French Finance Minister proposes new cryptocurrency regulations to “combat tax evasion, money laundering and financing of criminals or terrorism.”

Bruno Le Marie Bitcoin Speech

It’s beginning to seem as though not a day can go past without another country proposing new regulations for cryptocurrencies.

The French Minister of Finance, Bruno Le Marie, gave a forty minute speech today where he highlighted “the risks of speculation, especially related to bitcoin.”

In what may be seen as an attack on the current evolution of cryptocurrency, Marie called upon Jean-Pierre Landau, a former deputy governor of the Bank of France to conduct an investigation into cryptocurrencies.

“This mission will propose reorientations on the evolution of [cryptocurrency, and] regulation to better control development, prevent their use for [the] purposes of tax evasion, money laundering, or financing of criminals or terrorism.”

Landau has been critical of cryptocurrency since 2014, famously comparing “bitcoin mania” to the “tulip of the twenty-first century.

The statement from Le Marie is his latest call for increased regulation of the cryptocurrency space.   In December he told the French Media that he will be proposing to the next G20 president that all G20 members should discuss the future of Bitcoin.

“I am going to propose to the next G20 president, Argentina, that at the G20 summit in April we have a discussion all together on the question of bitcoin,”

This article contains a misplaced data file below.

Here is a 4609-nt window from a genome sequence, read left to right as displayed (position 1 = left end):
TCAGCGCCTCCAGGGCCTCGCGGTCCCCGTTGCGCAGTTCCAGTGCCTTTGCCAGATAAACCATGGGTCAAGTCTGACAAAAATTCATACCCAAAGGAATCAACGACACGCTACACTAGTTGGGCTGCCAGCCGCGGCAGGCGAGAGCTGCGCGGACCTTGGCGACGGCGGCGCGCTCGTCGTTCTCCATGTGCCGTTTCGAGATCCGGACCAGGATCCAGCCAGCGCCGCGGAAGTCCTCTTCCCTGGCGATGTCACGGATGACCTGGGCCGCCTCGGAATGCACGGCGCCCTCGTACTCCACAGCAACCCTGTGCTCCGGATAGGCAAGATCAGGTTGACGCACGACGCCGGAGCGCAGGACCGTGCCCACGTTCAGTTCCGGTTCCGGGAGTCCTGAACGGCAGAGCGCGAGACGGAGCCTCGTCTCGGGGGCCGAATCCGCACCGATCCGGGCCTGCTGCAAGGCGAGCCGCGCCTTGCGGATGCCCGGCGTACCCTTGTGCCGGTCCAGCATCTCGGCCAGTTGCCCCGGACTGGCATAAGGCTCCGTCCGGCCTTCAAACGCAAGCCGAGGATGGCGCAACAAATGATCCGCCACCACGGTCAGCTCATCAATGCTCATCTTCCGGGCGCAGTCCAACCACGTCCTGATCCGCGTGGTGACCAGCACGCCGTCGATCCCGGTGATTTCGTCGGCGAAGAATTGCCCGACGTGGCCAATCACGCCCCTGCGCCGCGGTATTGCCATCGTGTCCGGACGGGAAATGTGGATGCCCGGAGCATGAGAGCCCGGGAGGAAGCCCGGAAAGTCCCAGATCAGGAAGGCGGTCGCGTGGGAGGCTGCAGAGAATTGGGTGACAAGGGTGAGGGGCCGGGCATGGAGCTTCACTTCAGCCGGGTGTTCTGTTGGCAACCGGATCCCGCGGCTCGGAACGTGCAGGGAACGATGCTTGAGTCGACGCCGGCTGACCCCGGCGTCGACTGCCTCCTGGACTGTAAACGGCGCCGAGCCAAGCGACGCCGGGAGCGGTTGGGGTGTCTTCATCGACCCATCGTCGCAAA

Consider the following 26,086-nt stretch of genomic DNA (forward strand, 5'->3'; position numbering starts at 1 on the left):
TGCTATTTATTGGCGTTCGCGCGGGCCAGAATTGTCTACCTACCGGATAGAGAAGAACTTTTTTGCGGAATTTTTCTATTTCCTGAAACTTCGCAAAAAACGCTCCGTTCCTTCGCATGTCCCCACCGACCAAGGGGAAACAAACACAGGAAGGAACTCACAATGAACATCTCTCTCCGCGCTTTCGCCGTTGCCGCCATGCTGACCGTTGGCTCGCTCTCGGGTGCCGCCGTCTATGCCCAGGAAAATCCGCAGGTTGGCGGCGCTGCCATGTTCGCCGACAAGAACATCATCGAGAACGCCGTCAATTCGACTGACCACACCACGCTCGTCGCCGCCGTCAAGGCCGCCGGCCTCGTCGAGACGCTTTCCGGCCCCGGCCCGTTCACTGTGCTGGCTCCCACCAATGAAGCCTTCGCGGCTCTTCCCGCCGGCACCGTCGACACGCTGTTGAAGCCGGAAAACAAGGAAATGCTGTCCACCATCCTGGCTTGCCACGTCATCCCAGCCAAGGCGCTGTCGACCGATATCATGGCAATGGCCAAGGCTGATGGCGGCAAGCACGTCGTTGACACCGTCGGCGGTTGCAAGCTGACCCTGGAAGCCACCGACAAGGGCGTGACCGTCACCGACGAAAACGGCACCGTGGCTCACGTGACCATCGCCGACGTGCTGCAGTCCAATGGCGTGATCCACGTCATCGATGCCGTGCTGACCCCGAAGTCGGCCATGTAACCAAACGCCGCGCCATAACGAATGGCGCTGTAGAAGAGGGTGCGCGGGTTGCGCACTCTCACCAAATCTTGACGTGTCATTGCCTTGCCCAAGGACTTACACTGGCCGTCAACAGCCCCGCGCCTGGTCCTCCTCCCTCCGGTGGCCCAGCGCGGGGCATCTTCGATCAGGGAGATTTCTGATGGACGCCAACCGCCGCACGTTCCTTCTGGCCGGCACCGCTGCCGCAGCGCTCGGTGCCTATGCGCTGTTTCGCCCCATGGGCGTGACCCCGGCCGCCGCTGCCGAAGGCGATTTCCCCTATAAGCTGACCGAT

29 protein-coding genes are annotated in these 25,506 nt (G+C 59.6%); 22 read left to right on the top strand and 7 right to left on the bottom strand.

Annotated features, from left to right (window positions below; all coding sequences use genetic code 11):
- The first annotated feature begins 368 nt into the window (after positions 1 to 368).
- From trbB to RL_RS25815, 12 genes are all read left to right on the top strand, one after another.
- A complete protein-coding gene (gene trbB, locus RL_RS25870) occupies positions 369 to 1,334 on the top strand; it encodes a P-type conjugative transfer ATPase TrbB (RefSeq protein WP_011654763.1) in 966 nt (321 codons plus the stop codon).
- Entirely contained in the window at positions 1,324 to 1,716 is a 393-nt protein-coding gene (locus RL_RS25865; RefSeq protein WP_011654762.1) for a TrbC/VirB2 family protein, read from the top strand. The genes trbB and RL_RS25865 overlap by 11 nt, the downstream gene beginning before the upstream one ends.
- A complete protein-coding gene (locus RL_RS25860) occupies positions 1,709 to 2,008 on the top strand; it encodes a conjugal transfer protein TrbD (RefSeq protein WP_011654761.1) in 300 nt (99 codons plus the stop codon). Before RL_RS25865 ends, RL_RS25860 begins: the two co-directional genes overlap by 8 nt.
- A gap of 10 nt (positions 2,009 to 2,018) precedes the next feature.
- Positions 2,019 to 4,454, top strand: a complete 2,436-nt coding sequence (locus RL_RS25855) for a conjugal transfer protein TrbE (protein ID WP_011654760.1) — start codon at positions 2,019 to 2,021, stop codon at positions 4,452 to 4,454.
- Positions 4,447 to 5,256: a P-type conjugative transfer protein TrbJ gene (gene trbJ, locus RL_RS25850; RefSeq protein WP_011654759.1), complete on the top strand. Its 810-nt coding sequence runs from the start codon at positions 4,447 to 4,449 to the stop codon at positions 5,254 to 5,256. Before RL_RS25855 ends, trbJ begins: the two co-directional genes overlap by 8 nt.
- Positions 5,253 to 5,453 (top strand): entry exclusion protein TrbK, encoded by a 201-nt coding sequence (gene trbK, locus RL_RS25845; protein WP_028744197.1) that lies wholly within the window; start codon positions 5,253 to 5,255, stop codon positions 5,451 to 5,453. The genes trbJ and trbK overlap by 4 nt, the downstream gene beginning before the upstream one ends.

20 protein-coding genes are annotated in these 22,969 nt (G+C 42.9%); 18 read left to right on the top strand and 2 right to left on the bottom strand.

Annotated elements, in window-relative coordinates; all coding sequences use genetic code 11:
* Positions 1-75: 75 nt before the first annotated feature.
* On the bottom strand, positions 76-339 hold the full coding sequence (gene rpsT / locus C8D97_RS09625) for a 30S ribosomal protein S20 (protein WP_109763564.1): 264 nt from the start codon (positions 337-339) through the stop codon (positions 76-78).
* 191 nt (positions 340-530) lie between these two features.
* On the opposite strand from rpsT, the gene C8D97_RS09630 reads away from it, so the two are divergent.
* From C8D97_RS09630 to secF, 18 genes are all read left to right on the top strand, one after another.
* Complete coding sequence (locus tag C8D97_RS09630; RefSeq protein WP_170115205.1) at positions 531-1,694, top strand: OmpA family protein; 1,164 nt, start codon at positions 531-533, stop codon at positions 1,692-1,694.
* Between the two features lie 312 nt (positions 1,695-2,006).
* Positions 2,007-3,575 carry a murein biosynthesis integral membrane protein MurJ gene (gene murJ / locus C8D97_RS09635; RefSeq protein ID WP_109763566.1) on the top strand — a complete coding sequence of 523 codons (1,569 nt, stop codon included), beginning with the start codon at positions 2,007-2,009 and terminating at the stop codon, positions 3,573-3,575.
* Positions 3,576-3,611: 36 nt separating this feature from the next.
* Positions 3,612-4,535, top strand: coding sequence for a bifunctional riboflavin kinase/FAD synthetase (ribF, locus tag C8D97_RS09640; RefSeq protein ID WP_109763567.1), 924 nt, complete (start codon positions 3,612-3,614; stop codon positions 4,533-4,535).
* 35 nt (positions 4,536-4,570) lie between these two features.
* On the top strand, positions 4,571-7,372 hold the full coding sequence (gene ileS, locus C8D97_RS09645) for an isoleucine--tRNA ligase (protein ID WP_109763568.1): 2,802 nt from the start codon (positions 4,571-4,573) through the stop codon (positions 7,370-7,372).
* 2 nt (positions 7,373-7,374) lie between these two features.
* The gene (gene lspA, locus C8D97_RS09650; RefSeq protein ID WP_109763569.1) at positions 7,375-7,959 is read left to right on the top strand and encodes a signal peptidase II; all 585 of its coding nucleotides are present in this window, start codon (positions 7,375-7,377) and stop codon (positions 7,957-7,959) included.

Le Marie recognizes what he believes to be a newly emerging economic order And believes  Nations need to act urgently in response to the rapidly changing International situation.

“We need to be clear that the international landscape is changing at a stupefying pace and is leading to deep changes in the balance of power and the economic game,” he said.

Le Marie’s call for G20 discussions comes hot on the heels of recent comments by a board member at the Bundesbank in Germany.  Joachim Wuermeling a member of the board of Germany’s Bundesbank, yesterday expressed concern that national or regional rules may struggle to contain what has become a global phenomenon.

“Effective regulation of virtual currencies would therefore only be achievable through the greatest possible international cooperation because the regulatory power of nation-states is obviously limited,” he said.

It seems as though 2018 may herald the beginning of a trend of National monetary and governmental authorities calling for meetings on and possible regulation of cryptocurrencies.